Chigger bites are caused by Chiggers, which are tiny orange-red bugs responsible for intense itching and reddish bumps on your body. This blog post will acquaint you with this invisible, flesh-loving bug you want to avoid at all costs.
What are chigger bites?
Chiggers are mites that belong to the arachnids family and appear blood-red in color. They are also known as ‘harvest mites,’ ‘red bugs,’ and ‘berry bugs.’ Chiggers measure approximately 0.3 to 0.45mm in size; hence, you cannot see them without looking through a magnifying glass.
You would only realize chiggers on your body once they wear off and the itching sets in. Adult chiggers are not problematic as they feed on insects and their eggs to survive. It is their larvae that use human hosts to grow and thrive.
Where are chiggers found?
Chiggers are present globally; however, most of its species are prevalent in the Southeastern, Southern, and Middle Western USA. They prefer hiding in tall, overgrown grass, shrubs, and wooded areas. You can get them in your backyard or a jungle where you go hiking or camping. You will also find them in shrubbery near lakes and ponds. Adults lay eggs around the spring season, and the offspring hatch in the summer. Chiggers love warmth. They become inactive at 60F1 and die when the temperature scale hits 42F.
How do we catch chiggers?
You can acquire chiggers when your legs or body parts touch against tall blade grass or shrubs bearing the bugs. Here is what follows next:
- They attach to your skin using their chelicerae (mouth parts), releasing an enzyme in their saliva to break down the cells and create a stylostome (tiny furrow)
- The bug keeps feeding itself through the stylostome for about three to four days2, or maybe even a couple more days before falling off.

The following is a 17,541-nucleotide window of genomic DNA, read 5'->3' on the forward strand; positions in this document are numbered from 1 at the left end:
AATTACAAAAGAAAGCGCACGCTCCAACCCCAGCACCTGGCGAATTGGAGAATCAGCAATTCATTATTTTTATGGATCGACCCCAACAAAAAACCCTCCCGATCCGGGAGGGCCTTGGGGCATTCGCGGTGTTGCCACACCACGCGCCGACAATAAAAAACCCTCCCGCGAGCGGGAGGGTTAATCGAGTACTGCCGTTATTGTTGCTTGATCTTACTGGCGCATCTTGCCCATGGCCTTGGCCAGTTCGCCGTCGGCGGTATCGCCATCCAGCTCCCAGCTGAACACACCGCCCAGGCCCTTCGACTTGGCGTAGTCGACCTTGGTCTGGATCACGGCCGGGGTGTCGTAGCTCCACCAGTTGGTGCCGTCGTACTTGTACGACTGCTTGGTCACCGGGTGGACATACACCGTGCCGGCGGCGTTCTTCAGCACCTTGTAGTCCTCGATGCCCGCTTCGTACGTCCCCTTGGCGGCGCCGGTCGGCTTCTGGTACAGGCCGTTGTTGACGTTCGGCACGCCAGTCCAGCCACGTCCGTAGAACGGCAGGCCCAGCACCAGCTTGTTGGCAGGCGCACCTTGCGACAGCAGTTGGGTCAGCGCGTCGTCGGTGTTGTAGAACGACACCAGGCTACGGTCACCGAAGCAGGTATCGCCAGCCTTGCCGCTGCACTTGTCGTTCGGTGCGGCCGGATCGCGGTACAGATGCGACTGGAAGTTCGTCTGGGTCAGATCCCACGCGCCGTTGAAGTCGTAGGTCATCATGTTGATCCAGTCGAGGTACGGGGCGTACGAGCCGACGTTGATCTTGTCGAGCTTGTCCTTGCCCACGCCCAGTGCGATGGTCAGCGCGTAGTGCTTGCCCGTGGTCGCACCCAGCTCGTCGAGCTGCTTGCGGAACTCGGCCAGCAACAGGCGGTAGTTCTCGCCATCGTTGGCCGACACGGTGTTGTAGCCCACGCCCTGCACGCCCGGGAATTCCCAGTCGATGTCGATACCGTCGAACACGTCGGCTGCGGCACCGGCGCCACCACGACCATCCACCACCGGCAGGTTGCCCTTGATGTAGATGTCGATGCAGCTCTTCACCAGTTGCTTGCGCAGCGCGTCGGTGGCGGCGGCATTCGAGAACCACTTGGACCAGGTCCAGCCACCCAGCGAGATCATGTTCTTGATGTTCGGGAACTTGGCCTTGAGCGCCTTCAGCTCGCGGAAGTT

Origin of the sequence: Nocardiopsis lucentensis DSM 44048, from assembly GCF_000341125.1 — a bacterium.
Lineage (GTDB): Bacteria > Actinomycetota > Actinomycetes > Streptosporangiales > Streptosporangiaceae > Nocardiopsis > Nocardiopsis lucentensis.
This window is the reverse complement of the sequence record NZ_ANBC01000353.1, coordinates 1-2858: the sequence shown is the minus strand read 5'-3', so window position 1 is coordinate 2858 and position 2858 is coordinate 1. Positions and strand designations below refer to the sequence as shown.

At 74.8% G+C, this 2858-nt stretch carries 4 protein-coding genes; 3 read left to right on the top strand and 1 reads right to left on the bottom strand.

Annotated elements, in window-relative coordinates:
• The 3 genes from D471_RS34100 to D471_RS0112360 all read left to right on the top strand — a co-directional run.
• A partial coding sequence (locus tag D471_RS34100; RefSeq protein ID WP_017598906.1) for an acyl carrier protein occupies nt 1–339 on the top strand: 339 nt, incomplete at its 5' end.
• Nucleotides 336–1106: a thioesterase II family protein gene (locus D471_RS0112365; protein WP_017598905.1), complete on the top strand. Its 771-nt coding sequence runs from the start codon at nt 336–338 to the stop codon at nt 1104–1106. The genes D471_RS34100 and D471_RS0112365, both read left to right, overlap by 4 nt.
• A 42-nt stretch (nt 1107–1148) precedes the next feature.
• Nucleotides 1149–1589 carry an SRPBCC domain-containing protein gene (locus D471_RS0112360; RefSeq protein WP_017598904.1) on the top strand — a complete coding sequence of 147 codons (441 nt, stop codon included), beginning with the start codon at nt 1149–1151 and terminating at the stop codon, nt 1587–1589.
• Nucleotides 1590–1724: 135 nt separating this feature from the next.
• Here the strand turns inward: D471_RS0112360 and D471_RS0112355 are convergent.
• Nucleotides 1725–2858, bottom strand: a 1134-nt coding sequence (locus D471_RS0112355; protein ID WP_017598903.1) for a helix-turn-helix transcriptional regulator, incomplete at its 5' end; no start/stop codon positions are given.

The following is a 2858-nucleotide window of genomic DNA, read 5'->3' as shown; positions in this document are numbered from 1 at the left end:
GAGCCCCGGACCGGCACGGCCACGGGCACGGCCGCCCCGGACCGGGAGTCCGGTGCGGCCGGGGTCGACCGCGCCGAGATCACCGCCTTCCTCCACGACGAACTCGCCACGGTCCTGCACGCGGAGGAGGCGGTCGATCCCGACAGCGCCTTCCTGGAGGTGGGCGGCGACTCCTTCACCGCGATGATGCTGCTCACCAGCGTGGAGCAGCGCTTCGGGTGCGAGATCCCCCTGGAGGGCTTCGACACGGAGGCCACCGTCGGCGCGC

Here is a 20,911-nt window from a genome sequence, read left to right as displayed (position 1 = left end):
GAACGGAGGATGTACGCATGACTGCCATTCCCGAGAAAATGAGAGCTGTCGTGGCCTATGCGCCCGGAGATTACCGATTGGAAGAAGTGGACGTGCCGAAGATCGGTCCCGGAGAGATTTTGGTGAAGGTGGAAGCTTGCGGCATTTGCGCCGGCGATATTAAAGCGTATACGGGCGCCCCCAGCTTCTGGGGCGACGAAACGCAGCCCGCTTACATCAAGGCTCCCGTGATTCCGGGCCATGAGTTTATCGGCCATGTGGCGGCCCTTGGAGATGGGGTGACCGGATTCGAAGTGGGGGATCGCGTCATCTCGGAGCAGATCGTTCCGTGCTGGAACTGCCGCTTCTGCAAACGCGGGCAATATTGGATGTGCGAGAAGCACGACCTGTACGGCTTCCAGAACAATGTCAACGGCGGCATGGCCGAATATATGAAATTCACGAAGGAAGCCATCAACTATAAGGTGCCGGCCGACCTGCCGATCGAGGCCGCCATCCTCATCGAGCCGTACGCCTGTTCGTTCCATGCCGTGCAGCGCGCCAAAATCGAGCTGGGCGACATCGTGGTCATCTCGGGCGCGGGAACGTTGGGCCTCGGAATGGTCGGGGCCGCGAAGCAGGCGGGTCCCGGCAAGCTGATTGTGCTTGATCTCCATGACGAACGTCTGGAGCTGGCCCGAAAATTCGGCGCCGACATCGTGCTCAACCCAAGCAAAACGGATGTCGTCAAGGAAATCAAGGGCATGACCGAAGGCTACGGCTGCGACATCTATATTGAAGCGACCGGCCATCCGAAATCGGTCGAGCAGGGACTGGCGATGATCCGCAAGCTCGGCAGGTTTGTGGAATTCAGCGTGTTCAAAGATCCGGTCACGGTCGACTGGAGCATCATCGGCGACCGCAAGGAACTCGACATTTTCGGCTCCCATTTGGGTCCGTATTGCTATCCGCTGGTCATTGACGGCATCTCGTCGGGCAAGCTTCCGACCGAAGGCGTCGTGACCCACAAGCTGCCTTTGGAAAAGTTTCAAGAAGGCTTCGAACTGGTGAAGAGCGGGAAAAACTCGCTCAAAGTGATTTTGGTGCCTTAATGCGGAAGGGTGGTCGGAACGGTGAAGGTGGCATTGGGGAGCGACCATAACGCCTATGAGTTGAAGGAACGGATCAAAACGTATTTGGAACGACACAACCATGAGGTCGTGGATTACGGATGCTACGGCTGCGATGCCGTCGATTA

- Sometimes, they latch onto your skin in clusters; clusters are visible to the naked eye.
- They prefer the folds and warmer regions of our body to hide and feed, such as the armpits, crotch, knees, and areas of tight clothing. They also latch onto exposed body parts.
What do chigger bites look like?
Identifying chigger bites is crucial to proceeding with the treatment.
Typically, most bug bites look and feel alike. The area of the previous visit gives a clue about the culprit.
- Chigger bites look like tiny red dots. You may find them on your ankles and legs as they scrub against tall grass blades when walking through a garden or a dense jungle.
- Chigger bites are usually not notable until the onset of intense itching that sets off once the baby bug is satiated and decides to leave your body. Chigger bites gradually turn from red to pale.
- Bites by chiggers in clusters yield a bigger macule and maybe a lot more itching than expected.
Chigger bites treatment:
Though not life-threatening, chigger bites are pretty bothersome: they cause a lot of irresistible itching. Treatment of chigger bites is mainly limited to the resolution of itching.
- Though hard to resist, you must avoid itching to prevent scars and infection. Frequent itching at the sites of chigger bites can lead to skin breaches, serving as a potential entry point for more bugs and bacteria.
- Use a soothing lotion such as calamine for local relief.